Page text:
During the occurence of numerous events, in particular WW1, the privilages of wowen were altered drstically during and following the war. Prior to WW1 women typically played the position of the homemaker; women were rather foucused on their beauty rather than their ability to perform. Their status was directed at maintaining the annual duties of the family and children, consisting of cleaning and caring for the house. As men left for service, logically the voyge was filled by a percentasge of women; which resulted in the percentage of women of women employ increasing. There was an sudded influxo f women to take on each untradational occupation.
Therefore, a number of women were laid off or took up lower-paying "female" jobs, such as domestic workers, secretaries and clerical workers. In addition, as the National Park Service suggests, the change in the image of women was only temporary and most women returned to their home-keeping duties. "Rosie the Riveter," first featured in the song of the same name by R. Evans and J. Loeb in 1943 and depicted as a tireless female assembly line worker in posters and magazines, was no longer the dominant
Prof. Holcman AMH2020 5 November 2012 Women during World War Two People often say that "behind every great man is a great woman (Franklin)." This has been proven correct throughout history many times especially during the period of World War Two. Many do believe that it was only the men who fought and did all the work but it was really the women who contributed a big part in the survival of the United States of America. The year was 1942, the men had left to war, leaving the women at home with more responsibility then they ever bargained for. American women had been left with duties that they knew must be done.
Devin Bryant Mrs. Kemp Language Arts 11 Rough Draft 1920’s vs. Now Women in the 1920’s had totally different standards from the life of women now. The job market for women was dreadful. Single women had the highest chance to find a job, because they had to keep themselves on their feet. The women took jobs of nursing, teaching and warfare. Now women have a variety of jobs, from nursing to serving the military.
Women Who Made a Difference January 9, 2012 World War II came after the women’s right to vote, which was a major accomplishment for women. But when the war started in 1941, the women in the military were nurses. WWII opened up opportunities for women that had never been available before. As the men were called up for duty, the women was left behind to care for families (Beasley, 2002), which meant they had to work and provide for their family. Most jobs were deemed a “man jobs”, but employers had to hire women to replace the men who went to serve.
Domonique Robinson Paper 3 October 17th 2011 Word Count: 608 Breaking the Stigma Women were not always thought to be as strong as they are today. Women have come a long way and mostly due to themselves. Well into the 19th century, women’s roles were constrained to their households. They worked in the home while males worked out of the home. The women’s role was to be a wife and a mother.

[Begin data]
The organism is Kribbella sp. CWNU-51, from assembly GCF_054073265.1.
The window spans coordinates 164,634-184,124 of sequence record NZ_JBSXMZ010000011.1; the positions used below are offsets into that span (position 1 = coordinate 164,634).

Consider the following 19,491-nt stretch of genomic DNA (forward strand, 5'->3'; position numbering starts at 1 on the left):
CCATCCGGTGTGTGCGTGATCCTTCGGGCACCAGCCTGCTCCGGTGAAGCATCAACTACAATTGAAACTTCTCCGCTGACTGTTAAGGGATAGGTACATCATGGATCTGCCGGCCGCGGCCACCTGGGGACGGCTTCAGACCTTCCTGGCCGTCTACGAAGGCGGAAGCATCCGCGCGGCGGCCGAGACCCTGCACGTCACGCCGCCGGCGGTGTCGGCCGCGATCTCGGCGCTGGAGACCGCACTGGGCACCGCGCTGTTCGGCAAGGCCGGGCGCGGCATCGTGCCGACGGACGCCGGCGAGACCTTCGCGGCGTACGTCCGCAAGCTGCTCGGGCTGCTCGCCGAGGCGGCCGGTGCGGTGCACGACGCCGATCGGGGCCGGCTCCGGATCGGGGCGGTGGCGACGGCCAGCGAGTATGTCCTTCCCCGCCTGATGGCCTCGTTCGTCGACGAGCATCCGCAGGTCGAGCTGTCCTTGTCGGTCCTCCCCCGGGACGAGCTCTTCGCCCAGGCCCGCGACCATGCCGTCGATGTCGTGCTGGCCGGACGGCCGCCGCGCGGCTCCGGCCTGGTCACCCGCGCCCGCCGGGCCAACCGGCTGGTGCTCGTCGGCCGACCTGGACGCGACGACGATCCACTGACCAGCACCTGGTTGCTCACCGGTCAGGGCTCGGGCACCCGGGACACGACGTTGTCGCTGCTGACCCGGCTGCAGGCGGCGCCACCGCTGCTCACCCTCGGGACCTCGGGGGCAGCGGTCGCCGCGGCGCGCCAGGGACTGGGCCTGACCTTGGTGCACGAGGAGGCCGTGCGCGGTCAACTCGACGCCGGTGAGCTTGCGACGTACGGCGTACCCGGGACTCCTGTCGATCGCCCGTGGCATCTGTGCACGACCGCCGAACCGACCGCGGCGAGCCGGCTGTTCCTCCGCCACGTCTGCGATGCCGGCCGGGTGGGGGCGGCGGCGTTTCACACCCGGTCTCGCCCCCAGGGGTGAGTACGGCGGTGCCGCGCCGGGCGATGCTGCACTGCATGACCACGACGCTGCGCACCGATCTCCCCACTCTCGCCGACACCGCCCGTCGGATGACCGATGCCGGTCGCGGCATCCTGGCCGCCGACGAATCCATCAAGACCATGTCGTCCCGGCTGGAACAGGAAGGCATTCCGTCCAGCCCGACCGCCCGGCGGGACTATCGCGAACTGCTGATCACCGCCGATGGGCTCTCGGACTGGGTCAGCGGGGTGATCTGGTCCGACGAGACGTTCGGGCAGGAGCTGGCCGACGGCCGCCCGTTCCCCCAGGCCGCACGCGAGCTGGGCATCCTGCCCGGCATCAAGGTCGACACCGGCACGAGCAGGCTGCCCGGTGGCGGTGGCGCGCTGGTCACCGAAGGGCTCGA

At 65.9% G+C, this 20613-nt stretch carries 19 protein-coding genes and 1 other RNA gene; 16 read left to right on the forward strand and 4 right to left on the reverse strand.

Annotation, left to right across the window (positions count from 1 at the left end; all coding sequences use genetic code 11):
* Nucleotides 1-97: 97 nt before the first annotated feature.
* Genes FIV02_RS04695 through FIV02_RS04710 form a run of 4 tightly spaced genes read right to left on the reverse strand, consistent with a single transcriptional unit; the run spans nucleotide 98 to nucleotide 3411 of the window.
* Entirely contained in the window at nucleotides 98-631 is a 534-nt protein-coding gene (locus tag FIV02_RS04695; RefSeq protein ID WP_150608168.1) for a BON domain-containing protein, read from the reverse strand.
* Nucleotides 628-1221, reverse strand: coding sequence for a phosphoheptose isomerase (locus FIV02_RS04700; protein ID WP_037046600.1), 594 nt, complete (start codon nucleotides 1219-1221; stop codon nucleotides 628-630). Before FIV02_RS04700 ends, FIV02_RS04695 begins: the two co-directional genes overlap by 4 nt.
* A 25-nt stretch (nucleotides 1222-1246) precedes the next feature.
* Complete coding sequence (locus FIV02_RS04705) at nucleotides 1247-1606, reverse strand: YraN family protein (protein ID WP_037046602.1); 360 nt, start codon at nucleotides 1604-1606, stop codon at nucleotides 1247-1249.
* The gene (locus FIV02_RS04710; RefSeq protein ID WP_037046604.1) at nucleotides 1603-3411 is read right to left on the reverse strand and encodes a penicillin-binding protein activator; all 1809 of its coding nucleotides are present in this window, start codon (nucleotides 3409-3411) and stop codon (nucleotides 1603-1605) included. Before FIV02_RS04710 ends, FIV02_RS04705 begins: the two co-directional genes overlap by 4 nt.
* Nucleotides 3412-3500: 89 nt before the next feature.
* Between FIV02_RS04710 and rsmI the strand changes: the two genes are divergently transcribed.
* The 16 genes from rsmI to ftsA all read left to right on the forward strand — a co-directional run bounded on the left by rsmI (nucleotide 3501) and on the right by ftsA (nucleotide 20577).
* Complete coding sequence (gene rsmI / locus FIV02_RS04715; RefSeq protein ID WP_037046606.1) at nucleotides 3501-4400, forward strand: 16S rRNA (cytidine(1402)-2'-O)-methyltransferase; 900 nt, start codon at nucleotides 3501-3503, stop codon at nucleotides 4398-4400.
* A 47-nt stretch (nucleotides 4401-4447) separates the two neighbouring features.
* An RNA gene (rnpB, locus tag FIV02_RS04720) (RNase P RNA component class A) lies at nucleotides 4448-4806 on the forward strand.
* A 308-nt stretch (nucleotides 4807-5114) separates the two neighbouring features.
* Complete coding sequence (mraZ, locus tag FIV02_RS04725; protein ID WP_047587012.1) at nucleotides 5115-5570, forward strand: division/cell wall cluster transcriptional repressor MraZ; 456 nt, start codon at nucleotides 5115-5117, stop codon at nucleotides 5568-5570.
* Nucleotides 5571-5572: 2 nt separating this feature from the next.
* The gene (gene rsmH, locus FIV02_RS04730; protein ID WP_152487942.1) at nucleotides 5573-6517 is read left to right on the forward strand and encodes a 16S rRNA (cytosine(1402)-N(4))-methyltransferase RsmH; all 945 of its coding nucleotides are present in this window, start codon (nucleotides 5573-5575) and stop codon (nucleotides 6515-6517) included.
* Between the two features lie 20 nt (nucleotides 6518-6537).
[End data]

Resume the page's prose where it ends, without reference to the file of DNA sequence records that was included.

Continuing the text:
The only things women were “good for” was taking care of their children and husband. Women has many obligations and very few choices, it was a women’s obligation to take care of her family as well as, clean, cook, sew, knit, and basically do anything and everything her husband asked or demanded. Women were more salves than actual wives. They were owned by men, whether it was her father, brothers, cousins, and/or husbands, they were viewed more as property than actual humans. Girls had to learn this life style at a very early age, if their mothers were busy gathering food; the daughter was to maintain the household.
World War one gave women they opportunities to be able to show men that they could do more than simply bring up children and look after their homes. Woman played a vital role during the war in keeping soldiers equipped with ammunitions; in many ways they also helped the nation moving throw help. With hundreds and thousands of young men volunteering to join the army, there was a gap in employment leaving women to fill these gaps taking on men’s roles including shop assistants, munitions workers, services, and plenty more. World War one proved a turning point for women, in August 1914 women had no political power from the suffragettes, but by 1918 women were given the vote by proving they were just as important as men were. Women’s attitudes
Before World War one, working class women mostly did domestic jobs such as servants. However as men went/left for World War one, they left their jobs behind and women had to replace those. As well as this, after the World War one, women now had a political right, which was a big improvement/change for women as they now had higher wages but not as high as men’s. Positive side Several sources highlight the new opportunities and experiences that the Great War provided women. The following sources illustrate this change that many have considered a turning point in women’s history.
It examines how women in middle-class America, mainly married women who don’t work full time, have adopted roles in the home not much different from those of Victorian England; roles of child-rearing, subservience, and kowtowing to male dominance. It begins with an analysis of two towns, Vanport City, a World War II era two era town built for working women with husbands fighting in the war, and Levittown, the first true post-World War II American suburb. This suburb failed, however it created a standard for women in America that still prevails today. It also erased almost all the advances women made in the workforce during the war. This book will help my research on the American Dream because it examines specifically womens’ role in the American Dream and how it has changed throughout